When you buy real estate, a new deed showing your ownership must be filed with the local county recorder’s office. This document shows the new ownership of the property, and counties typically charge a nominal fee for filing the new deed.
Sub Escrow Fee
Sub-escrow is a service provided by your Title Company to ensure any liens against the property are paid in full, so a title policy can be issued as required.
The sub-escrow fee is a rate that is filed with the California Department of Insurance and is generally a charge to reimburse the title company for the processing the sub-escrow.
In some states, you must get a land survey before you can complete a home sale. A survey fee goes to the survey company that verifies and confirms your property lines before you close.
In some cases, the lender will hire a third-party company to verify that your calculated property taxes are correct. This company will also notify your lender if you miss any ongoing property taxes in the future (this is why lenders give incentive for escrow/impound accounts).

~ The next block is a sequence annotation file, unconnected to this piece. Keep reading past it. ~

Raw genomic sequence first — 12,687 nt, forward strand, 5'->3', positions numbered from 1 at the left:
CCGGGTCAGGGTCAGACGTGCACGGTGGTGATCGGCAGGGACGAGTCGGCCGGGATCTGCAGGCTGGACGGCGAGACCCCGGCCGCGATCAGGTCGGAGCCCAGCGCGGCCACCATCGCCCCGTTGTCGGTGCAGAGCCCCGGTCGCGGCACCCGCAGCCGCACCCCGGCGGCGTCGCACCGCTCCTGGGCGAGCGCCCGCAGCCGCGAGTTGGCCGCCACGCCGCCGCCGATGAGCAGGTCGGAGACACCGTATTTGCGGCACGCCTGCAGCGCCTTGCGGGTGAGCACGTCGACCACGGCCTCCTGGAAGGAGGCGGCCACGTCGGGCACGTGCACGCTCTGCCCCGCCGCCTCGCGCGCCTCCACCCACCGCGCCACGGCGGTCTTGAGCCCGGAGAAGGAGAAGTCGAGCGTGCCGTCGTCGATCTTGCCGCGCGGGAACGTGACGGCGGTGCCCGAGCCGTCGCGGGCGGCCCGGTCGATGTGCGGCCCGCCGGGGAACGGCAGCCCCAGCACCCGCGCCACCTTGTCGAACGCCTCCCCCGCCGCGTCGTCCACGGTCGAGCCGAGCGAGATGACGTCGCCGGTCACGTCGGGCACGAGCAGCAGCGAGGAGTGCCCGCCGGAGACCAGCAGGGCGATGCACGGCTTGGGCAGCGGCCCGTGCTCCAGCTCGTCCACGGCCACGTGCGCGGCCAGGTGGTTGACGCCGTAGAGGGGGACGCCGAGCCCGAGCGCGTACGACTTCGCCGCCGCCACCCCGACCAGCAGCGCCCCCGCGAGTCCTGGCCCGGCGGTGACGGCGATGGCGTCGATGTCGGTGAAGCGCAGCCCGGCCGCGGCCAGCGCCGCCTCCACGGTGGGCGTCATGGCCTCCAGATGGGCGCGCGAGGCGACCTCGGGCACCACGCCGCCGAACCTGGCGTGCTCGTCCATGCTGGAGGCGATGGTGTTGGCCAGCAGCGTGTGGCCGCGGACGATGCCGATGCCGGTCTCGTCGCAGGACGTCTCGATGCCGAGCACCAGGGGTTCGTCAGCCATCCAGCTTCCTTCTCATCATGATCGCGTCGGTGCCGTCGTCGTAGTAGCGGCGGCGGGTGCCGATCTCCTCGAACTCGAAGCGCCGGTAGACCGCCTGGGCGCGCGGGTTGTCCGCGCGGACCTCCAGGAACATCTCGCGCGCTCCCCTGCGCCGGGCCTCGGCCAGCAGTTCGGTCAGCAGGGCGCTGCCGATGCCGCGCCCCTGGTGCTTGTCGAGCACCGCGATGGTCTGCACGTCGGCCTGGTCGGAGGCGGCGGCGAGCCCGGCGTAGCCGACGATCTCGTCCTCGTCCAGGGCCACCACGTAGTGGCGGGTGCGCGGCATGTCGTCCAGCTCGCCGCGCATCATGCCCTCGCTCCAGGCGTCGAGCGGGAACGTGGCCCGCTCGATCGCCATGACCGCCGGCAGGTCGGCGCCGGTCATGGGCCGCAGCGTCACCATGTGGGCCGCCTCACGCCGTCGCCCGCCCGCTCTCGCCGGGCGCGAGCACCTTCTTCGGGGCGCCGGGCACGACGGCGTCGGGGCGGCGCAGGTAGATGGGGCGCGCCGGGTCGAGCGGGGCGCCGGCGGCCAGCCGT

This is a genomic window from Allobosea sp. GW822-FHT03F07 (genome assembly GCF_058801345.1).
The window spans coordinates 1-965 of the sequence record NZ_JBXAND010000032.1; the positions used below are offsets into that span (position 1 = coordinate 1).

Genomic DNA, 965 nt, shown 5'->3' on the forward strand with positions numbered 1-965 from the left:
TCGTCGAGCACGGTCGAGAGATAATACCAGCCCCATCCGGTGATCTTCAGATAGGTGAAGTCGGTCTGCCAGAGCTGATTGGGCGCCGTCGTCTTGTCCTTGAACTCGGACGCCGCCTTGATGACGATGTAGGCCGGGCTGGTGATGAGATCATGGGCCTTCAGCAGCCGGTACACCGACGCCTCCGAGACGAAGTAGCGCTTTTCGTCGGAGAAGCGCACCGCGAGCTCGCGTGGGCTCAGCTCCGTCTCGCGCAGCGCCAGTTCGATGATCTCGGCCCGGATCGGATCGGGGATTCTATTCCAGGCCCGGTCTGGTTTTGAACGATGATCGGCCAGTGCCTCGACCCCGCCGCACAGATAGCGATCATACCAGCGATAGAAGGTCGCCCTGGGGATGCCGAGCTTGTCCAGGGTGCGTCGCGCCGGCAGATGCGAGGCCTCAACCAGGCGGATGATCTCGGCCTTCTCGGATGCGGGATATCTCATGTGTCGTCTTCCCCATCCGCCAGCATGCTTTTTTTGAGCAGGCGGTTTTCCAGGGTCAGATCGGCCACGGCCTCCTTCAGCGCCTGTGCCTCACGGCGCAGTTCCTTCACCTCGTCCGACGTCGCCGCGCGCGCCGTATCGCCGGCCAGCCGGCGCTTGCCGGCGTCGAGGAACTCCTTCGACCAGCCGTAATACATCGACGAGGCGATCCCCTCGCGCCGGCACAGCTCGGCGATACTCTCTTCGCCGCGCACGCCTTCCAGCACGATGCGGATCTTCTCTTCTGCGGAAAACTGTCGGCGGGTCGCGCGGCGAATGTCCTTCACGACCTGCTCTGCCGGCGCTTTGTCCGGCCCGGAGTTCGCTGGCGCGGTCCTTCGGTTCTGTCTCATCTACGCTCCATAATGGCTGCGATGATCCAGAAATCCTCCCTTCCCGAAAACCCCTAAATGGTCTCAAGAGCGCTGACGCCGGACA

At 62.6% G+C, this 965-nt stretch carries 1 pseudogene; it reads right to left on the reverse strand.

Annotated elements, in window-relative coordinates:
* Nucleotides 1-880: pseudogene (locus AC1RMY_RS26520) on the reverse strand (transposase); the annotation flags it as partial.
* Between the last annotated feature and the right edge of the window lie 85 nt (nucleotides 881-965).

The cost of this fee will depend on where you live, and the service provider selected by your lender.
Lender’s Title Insurance Policy
Title insurance policy protects the lender and the borrower against losses related to any defects in the title. The policy includes searching public records to verify the property’s title to ensure that there are no liens or other issues that could affect ownership (title) of the property.
If there is a lien on the property that was not discovered during the title search from the previous owner, title insurance would cover the cost of removing the lien.
An example would be that a seller previously hired a contractor to do work on the property but never paid the contract. And the contractor has filed a lien against the property for monies owed to them.
If the lien is discovered against the property after the buyer takes ownership, then the title insurance would cover the cost associated with satisfying and removing the lien.
The title search and insurance are typically conducted by a title company, which is responsible for ensuring that title is clear before transferring ownership of the property to the borrower.
The fee will depend on your loan amount and the location of the property, but you can estimate the fee to be around .15% – .25% of your loan amount.
Note that a Lender’s Title Insurance Policy and an Owner’s Title Policy are two separate policies, and seller usually pays for the Owner’s Title Policy. If the buyer is a cash buyer, then there is no need for a Lender’s Title policy since there is no lender.
If you finance a home using a VA loan, you will generally pay a VA funding fee at closing. The fee covers administrative costs for the VA loan program and is based on several factors such as down payment amount, transaction type (refinance or purchase), and whether it’s your first time or subsequent use of VA benefits.